Glacier did not have a permit to work in the easement and there was a significant fine for  

working in the easement without a permit, Glacier's owner immediately told Tracy to  

leave the easement and work elsewhere. Glacier's owner testified that Tracy "said that  


he was clearing out there to get a view, and that he'd been paid by Christopher Chung."  


The owner testified that "eight or so" trees were removed from the power line easement;  


another Glacier employee put the number at "three to six."2  


                        Aerial photographs presented by the parties indicate that some trees were  

removed  from  Park's  property  near  the  border  of  Lot  3  between  August  2008  and  

September 27, 2008, and more trees were removed between 2008 and 2009.  The trees  


appear to have been removed more or less directly behind the house built on Chung's  


property.  Timber debris, presumably from the cleared trees, was also discovered buried  


on Park's property.  

                        An expert witness hired by Park estimated that 562 trees were cleared from  


about  a  third  of  an  acre  of  Park's  property.    He  calculated  that  it  would  cost  over  

$400,000 to restore the property to its former condition.  But Chung's expert witness  


testified that the market value of Park's property was likely not affected by the removal  


of trees.  

                        Apart from the testimony described above, there was no direct evidence of  

who was responsible for removing the trees from Park's property.  Park testified that she  


saw workers on her property and that Chung told her that the workers cut the trees.  But  

            2           Chung argues that the superior court erroneously found that "Tracy was   

later 'seen clearing the property.' "  Chung appears to believe the court found that Tracy   

was  seen  working  on  Park's  property  at  some  point  after  the  power  line  easement  

incident.  But, read in context, the court's statement that "later . . .  Tracy was seen  

clearing the property" appears to refer to testimony about Tracy's activity in the power  

line easement.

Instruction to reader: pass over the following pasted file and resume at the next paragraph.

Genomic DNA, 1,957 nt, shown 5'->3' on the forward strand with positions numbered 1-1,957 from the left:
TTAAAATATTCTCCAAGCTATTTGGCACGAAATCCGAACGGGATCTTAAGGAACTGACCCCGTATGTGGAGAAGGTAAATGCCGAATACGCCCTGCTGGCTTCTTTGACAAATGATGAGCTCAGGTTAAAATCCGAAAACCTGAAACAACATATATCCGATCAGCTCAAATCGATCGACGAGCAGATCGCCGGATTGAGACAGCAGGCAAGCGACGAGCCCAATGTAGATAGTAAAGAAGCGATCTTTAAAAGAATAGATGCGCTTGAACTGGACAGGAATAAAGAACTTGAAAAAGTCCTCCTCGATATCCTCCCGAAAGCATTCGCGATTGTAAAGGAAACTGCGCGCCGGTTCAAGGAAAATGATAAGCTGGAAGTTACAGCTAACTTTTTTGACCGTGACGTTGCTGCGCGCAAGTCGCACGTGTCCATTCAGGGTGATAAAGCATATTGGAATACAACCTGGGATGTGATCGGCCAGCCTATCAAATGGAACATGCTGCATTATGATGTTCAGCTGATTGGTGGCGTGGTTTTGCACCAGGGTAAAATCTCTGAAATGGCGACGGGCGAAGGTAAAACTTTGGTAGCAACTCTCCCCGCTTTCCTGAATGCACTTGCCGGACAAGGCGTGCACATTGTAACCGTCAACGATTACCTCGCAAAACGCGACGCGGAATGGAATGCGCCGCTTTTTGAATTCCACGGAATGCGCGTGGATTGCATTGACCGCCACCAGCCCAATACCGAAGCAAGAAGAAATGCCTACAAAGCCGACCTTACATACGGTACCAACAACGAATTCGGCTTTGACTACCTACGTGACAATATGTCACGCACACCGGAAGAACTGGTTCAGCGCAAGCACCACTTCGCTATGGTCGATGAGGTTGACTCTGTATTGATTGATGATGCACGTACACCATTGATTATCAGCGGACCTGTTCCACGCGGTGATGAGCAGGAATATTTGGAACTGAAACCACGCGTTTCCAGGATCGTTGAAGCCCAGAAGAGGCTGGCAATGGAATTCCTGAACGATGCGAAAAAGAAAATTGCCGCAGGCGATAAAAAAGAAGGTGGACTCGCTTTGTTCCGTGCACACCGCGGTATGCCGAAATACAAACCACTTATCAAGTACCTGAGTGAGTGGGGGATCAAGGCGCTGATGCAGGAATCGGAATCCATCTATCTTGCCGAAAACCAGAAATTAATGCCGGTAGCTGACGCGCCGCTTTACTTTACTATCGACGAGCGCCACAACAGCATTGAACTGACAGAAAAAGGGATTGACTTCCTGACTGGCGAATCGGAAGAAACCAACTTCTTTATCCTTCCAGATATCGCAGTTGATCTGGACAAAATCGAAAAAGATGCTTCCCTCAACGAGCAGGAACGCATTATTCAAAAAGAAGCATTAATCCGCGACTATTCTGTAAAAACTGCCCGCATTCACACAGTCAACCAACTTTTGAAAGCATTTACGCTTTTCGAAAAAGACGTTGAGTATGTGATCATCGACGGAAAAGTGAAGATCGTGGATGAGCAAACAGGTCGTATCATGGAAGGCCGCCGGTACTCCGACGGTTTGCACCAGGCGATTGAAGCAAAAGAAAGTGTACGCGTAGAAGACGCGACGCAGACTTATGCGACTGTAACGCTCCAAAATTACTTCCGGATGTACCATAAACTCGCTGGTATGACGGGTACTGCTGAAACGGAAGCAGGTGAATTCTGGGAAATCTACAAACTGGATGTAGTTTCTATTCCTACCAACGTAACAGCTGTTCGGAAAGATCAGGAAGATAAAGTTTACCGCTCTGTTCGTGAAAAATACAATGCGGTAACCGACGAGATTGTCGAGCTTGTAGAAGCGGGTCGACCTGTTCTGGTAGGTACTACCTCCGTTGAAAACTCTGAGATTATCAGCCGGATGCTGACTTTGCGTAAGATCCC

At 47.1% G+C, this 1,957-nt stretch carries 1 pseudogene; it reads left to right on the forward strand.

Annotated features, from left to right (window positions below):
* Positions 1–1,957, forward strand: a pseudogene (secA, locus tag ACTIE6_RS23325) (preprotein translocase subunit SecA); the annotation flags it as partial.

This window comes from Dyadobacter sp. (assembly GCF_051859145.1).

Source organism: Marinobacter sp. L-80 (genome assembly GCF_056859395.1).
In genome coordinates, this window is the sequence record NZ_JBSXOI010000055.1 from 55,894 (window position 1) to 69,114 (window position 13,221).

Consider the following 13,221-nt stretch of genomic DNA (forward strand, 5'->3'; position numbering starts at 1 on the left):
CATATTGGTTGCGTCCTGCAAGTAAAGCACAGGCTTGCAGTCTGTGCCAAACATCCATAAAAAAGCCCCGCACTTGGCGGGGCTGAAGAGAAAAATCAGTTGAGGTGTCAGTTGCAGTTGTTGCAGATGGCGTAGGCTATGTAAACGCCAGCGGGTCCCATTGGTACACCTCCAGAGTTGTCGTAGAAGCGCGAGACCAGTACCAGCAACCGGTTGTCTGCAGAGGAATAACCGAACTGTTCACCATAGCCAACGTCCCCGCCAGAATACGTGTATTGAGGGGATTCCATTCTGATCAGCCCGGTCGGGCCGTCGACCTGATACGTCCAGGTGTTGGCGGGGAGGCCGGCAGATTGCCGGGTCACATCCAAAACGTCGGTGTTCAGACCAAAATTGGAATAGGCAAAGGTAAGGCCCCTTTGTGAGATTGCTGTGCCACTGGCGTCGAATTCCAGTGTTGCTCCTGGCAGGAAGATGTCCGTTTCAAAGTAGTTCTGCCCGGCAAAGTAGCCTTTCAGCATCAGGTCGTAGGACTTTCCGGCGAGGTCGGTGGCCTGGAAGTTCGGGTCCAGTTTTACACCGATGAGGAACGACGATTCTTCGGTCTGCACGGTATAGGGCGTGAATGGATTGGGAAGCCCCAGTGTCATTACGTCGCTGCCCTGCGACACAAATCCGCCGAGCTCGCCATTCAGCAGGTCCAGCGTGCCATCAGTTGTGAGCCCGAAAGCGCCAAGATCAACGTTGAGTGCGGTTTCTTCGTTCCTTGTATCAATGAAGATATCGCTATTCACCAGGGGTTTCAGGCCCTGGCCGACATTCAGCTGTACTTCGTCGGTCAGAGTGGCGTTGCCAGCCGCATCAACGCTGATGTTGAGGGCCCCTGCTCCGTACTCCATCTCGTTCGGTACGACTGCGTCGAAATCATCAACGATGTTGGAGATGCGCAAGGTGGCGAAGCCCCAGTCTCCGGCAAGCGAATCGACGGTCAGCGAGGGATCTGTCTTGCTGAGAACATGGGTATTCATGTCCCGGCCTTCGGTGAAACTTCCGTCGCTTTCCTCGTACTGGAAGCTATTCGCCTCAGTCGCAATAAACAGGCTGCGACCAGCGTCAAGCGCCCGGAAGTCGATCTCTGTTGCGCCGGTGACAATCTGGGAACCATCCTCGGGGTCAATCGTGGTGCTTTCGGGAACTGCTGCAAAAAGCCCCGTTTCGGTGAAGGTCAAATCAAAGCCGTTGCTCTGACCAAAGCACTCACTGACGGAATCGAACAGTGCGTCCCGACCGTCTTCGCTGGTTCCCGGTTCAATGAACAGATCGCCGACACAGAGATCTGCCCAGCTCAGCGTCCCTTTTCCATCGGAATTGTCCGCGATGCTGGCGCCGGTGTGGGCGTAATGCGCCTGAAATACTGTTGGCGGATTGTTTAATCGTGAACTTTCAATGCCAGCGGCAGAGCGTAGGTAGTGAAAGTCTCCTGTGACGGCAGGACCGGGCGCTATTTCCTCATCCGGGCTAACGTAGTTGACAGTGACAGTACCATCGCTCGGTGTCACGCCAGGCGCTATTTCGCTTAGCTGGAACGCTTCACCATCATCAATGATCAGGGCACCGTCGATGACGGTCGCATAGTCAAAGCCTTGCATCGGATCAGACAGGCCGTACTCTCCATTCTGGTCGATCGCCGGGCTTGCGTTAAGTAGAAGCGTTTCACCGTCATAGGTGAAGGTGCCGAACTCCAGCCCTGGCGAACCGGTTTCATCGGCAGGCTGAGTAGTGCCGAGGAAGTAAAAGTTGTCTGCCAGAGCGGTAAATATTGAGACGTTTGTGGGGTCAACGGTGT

-3-                                                                     6973

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Park  did  not  personally  see  anyone  remove  trees  from  her  property.    Although  she  


suggested that Chung may have cleared the trees so that he could see a nearby lake from  

his house, Chung denied that his house had any view of the lake even after the trees were  


cleared.  Nevertheless, he offered no alternative explanation for the trees' disappearance.  


                    In  August  2009  Park  evicted  Chung  from  Unit  13.    She  then  filed  a  


complaint  in  the  Anchorage  Superior  Court,  claiming  that  Chung  trespassed  on  her  


property and cut down trees without permission.3                                                       

                                                                              Park sought to recover the cost of  


restoring the trees and punitive damages. Chung, in his answer, admitted that a contractor  


removed "a few trees" from Park's property but asserted  that the removal was done  

without his permission.  

                    After a bench trial in August 2013,  the superior court found Chung liable  


for  the  trees  removed  from  Park's  property  before  September  27,  2008.    The  court  


determined  there  was  insufficient  evidence  to  find  Chung  liable  for  tree  removal  

occurring after that date or for the burial of timber debris on the property.  Although the  


court acknowledged that Park had not proved that the tree cutting reduced the value of her  


property  and  found  that  Park  had  no  reason  personal  for  replacing  the  trees,  it  


nevertheless concluded that "it would be reasonable both aesthetically and legally to  


award damages that would permit replacement of trees on that first portion of the lot that  


can be clearly shown to have been scraped clean as of September 27th, 2008."  The court  


therefore awarded Park the cost of replacing 50 trees, $23,500.  Because the court found  

that Chung's trespass was not unintentional or involuntary, it awarded treble damages  

under AS 09.45.730.  

                    Chung appeals.  

          3         Because Chung has only appealed the superior court's judgment concerning